These are the records that challenged me to make more progress in audio. If you want to improve your stereo, these are some of the records that can help you get to the next level.


Bob and Ray Produced Our Favorite Record for Cartridge Setup

Hot Stamper Pressings of Bob and Ray Available Now

More of Our Favorite Difficult-to-Reproduce Test Discs

Bob and Ray Throw a Stereo Spectacular just happens to be our favorite Test Disc, eclipsing all others in the areas of naturalness and difficulty of reproduction. Any tweak or new room treatment — we seem to do them almost weekly these days — has to pass one test and one test only — the Bob and Ray Test. 

This record has the power to help you get to the next level in audio like no other. Six words hold the key to better sound: The Song of the Volga Boatman.

For the purpose of mounting new carts, our favorite track is The Song of the Volga Boatman on Bob and Ray Throw a Stereo Spectacular (LSP 1773). It’s by far the most difficult track we know of to get to sound right.

There are about twenty places in the music that we use as tests, and the right setting is the one that gets the most of them to sound their best. With every change some of the twenty will sound better and some will sound worse. Recognizing when the sound is the biggest, clearest, and most balanced from top to bottom is a skill that has taken me twenty years to acquire.

It’s a lot harder than it looks. The longer you have been in audio the more complicated it seems, which may be counterintuitive but comports well with our day-to-day experience very well.

All our room treatments and tweaks must pass The Bob and Ray Test as well. It’s the one record we have relied on more than any other over the course of the last year or two.

Presenting as it does a huge studio full of brass players, no record we know of is more dynamic or more natural sounding — when the system is working right. When it’s not working right the first thirty seconds is all it takes to show you the trouble you are in.

If you don’t have a record like that in your collection, you need to find one.

It will be invaluable in the long run. The copy we have is so good (White Hot, the best we have ever played), and so important to our operation here, that it would not be for sale at any (well, almost any) price.

The Bob and Ray Trombone / Trumpet Test

One of the key tests on Bob and Ray that keeps us on the straight and narrow is the duet between the trombone and the trumpet about half way through The Song of the Volga Boatman. I have never heard a small speaker reproduce a trombone properly, and when tweaking the system, when the trombone has more of the heft and solidity of the real instrument, that is a tweak we want to pursue. The trumpet interweaving with it in the right rear corner of the studio tests the transients and high frequency harmonics in the same section. With any change to the stereo, both of those instruments are going to sound better. For a change to be positive they must both sound better.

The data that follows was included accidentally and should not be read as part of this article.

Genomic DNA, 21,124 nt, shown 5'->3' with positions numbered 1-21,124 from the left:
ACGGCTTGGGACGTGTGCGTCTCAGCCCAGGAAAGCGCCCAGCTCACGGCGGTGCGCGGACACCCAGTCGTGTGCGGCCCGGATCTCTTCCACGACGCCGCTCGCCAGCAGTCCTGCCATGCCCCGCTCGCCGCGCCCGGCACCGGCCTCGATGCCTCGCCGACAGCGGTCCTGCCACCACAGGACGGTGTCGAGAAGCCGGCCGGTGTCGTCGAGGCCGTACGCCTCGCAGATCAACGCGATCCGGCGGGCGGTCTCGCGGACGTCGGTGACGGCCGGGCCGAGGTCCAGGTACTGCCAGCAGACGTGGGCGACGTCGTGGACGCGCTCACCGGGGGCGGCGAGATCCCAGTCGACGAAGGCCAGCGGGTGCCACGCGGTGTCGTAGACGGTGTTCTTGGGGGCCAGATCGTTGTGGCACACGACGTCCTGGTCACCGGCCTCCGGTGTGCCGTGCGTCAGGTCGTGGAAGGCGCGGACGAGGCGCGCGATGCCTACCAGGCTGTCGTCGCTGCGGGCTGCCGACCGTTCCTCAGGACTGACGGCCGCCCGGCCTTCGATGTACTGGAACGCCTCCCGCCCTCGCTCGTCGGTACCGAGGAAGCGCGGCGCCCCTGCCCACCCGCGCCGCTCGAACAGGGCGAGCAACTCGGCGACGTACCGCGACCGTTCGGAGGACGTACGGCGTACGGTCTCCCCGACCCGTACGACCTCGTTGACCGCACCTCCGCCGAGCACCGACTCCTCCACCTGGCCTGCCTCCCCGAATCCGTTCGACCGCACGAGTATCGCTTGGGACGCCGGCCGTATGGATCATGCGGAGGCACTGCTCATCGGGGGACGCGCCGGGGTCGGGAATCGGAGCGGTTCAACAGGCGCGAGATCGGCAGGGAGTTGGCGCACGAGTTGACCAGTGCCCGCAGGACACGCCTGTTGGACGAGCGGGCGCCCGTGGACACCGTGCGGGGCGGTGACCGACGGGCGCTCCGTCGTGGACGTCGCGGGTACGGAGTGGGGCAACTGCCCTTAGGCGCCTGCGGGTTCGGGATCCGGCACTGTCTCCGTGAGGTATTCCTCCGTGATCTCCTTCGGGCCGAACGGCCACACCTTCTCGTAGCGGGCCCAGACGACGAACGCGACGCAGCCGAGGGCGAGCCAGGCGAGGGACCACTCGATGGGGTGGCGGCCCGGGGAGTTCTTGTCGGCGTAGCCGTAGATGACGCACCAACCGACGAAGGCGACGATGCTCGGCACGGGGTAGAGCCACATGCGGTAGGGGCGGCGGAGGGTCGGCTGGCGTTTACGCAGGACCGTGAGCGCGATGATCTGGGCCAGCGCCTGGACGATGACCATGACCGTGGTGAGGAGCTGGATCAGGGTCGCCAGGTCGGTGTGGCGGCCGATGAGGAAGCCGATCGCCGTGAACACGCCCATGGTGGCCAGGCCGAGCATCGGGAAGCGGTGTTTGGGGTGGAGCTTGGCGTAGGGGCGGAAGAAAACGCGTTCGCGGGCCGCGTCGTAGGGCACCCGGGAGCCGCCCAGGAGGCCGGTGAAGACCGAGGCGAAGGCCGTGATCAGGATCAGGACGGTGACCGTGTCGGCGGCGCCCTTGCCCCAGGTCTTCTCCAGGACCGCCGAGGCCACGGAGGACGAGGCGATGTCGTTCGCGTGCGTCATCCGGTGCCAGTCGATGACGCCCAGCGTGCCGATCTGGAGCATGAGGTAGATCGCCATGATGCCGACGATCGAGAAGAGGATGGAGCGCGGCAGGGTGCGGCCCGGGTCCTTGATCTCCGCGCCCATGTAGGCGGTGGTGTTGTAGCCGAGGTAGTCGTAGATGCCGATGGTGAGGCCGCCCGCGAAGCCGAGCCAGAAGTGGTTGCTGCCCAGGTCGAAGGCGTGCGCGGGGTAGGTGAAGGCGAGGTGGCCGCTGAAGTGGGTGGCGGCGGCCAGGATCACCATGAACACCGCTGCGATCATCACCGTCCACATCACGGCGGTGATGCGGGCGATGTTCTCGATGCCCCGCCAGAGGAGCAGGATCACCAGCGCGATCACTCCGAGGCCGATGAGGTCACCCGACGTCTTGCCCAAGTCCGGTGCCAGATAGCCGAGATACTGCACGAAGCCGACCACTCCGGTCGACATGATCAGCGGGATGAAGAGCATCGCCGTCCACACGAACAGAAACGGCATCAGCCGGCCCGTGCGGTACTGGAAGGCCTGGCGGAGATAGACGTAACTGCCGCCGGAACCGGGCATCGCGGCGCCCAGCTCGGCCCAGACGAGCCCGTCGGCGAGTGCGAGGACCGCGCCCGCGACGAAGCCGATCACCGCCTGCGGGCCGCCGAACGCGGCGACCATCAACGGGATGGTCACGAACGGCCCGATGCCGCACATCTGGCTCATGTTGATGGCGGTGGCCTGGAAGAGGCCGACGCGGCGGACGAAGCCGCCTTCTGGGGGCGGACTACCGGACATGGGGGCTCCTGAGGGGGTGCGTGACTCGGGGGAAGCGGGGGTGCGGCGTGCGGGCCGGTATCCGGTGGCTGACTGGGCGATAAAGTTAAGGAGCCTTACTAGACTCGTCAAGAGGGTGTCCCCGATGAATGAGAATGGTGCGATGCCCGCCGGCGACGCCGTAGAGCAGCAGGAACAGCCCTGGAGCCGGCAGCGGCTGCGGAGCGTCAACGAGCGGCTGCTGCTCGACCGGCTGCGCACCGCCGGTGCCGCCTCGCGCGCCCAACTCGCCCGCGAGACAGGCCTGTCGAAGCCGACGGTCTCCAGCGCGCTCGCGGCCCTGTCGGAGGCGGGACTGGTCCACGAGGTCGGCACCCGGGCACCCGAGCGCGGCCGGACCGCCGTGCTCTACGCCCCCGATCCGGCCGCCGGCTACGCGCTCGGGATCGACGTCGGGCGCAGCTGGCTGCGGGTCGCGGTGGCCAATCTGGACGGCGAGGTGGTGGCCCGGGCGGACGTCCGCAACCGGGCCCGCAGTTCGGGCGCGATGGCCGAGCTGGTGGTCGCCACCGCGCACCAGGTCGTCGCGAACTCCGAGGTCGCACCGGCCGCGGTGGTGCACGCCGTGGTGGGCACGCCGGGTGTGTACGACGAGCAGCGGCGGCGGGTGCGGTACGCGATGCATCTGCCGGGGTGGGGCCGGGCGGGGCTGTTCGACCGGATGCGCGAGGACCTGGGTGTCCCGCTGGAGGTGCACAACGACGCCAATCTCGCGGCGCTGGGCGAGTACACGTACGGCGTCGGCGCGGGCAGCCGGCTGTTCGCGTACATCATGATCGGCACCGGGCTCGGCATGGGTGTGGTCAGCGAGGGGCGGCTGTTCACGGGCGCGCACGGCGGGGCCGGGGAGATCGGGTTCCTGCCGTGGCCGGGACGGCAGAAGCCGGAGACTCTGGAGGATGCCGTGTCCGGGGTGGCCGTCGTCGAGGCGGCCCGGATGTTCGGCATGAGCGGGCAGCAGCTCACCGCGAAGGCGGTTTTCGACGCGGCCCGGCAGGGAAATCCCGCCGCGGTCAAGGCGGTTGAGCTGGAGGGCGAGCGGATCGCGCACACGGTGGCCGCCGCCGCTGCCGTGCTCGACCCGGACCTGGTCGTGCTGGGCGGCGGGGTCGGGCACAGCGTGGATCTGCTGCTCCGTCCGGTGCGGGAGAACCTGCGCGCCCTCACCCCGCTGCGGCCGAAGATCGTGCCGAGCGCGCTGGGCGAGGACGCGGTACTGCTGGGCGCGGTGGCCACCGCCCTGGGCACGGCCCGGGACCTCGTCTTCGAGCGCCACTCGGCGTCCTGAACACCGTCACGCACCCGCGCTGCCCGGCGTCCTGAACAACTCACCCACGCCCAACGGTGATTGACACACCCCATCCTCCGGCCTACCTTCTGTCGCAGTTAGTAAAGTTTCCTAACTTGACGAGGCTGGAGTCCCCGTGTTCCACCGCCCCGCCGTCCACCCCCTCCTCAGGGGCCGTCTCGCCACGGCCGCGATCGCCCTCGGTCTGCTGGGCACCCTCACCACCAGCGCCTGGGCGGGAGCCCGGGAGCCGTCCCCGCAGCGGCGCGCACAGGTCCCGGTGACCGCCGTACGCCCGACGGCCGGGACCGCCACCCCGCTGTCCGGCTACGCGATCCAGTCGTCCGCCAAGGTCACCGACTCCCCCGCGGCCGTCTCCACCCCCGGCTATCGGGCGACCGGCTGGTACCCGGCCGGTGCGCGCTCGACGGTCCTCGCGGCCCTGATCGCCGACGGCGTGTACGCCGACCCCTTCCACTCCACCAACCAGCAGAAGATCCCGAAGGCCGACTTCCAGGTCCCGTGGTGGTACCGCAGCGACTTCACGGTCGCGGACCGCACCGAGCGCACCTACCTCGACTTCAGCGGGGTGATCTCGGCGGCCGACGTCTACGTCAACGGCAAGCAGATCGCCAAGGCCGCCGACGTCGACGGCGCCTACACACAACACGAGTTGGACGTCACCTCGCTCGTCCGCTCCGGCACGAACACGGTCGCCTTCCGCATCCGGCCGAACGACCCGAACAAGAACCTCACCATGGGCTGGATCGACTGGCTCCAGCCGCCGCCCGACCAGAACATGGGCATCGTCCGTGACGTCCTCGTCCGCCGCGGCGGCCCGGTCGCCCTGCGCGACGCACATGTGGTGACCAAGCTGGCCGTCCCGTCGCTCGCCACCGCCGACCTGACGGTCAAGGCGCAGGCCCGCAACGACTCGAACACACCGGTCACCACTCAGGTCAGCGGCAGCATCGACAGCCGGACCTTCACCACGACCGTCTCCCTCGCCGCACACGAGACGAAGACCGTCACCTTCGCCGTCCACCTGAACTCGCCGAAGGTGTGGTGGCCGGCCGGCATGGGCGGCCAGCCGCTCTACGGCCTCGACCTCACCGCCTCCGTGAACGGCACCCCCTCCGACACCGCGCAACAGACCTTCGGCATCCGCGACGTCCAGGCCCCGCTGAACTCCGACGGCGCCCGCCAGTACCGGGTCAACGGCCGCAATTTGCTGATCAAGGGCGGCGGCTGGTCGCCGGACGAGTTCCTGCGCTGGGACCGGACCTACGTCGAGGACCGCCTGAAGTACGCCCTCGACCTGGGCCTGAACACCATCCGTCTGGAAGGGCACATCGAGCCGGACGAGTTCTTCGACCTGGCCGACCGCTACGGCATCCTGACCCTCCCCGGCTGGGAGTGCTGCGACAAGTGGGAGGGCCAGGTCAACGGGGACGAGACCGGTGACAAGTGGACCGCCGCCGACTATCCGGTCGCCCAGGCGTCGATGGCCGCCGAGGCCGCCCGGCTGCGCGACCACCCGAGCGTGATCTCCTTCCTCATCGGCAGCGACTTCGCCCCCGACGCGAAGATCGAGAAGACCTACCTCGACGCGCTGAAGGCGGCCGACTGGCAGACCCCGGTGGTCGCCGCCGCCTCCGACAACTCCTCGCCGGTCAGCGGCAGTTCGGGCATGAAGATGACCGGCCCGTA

What to Listen For (Side One)

That first crack of thunder on side one is an obvious test for bottom end size and weight. On the better copies it really rattles the room.

But the real test for side one is Buck Dance. For the Hall of Fame copy we wrote:

Without a doubt this is the best sound I have ever heard for side one of this album. The sound here is so amazing I’m willing to go out on a limb and make the following recklessly bold statement. Buck Dance on this pressing has the most extended, natural and harmonically correct high frequencies I have ever heard from my speakers (or anyone else’s for that matter).

And the crazy thing about it is, when played against an actual original pressing of Music for Bang, Baa-room and Harp, this copy, which one would assume is made from a dub, SOUNDS FAR BETTER. Now of course we don’t have ten copies of LSP 1866 which would allow us to find one with an even better Buck Dance than the one heard here on Bob and Ray, which means we cannot be definitive in any way about the disparity in sound between the two albums.

We can only judge the records we have in hand, not the ones we might have heard years ago or — even worse — speculate about the sound of records we have not actually played, recently or otherwise. So we will stick to the facts, and the facts of this side one are that it is ABSOLUTELY AMAZING sounding.

Bob and Ray and the TAS List

The album comprises a group of selections taken from the best of the early Living Stereo releases, some of which obviously sound better than others, all interspersed with dry dialogue and sound effects by Bob and Ray. From start to finish this record is a blast. The entertainment value is off the scale.

Harry Pearson put this record on his TAS List of Super Discs. When you hear a copy sound as good as this one does you will have no doubt that it belongs there. (Other records on the list, not so much. Played Summer Side of Life or Warm Shade of Ivory lately? These aren’t exactly Super Discs.)

We all owe HP a huge debt of gratitude for turning us on to this wonderful record, which also happens to be my favorite LSP of all time. I might not have ever played it were it not for the TAS List. (That’s actually a bit misleading; any classic Living Stereo gets played around here because the potential for good sound — and therefore a sizable return on investment — is fairly high.)


Listening in Depth to So Far

More Crosby, Stills, Nash and Young Records in Stock

More Commentaries and Letters for So Far